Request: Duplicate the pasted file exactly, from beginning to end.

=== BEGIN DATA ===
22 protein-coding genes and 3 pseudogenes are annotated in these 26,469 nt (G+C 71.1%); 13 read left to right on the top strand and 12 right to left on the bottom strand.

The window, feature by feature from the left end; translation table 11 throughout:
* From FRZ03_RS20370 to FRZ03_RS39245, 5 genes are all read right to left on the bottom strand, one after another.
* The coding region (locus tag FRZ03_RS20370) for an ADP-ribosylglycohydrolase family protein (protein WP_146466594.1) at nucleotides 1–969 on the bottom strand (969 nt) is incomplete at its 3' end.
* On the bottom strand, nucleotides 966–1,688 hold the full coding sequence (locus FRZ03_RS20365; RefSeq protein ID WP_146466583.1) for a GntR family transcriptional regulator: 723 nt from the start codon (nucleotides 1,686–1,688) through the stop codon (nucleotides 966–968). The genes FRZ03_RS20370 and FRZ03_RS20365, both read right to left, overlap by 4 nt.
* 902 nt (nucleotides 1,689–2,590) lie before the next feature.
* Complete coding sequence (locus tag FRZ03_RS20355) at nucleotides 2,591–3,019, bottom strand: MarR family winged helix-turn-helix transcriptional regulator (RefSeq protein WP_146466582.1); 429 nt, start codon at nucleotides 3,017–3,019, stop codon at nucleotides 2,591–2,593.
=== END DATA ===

22 protein-coding genes and 3 pseudogenes are annotated in these 26,469 nt (G+C 71.1%); 13 read left to right on the top strand and 12 right to left on the bottom strand.

The window, feature by feature from the left end; translation table 11 throughout:
* From FRZ03_RS20370 to FRZ03_RS39245, 5 genes are all read right to left on the bottom strand, one after another.
* The coding region (locus tag FRZ03_RS20370) for an ADP-ribosylglycohydrolase family protein (protein WP_146466594.1) at nucleotides 1–969 on the bottom strand (969 nt) is incomplete at its 3' end.
* On the bottom strand, nucleotides 966–1,688 hold the full coding sequence (locus FRZ03_RS20365; RefSeq protein ID WP_146466583.1) for a GntR family transcriptional regulator: 723 nt from the start codon (nucleotides 1,686–1,688) through the stop codon (nucleotides 966–968). The genes FRZ03_RS20370 and FRZ03_RS20365, both read right to left, overlap by 4 nt.
* 902 nt (nucleotides 1,689–2,590) lie before the next feature.
* Complete coding sequence (locus tag FRZ03_RS20355) at nucleotides 2,591–3,019, bottom strand: MarR family winged helix-turn-helix transcriptional regulator (RefSeq protein WP_146466582.1); 429 nt, start codon at nucleotides 3,017–3,019, stop codon at nucleotides 2,591–2,593.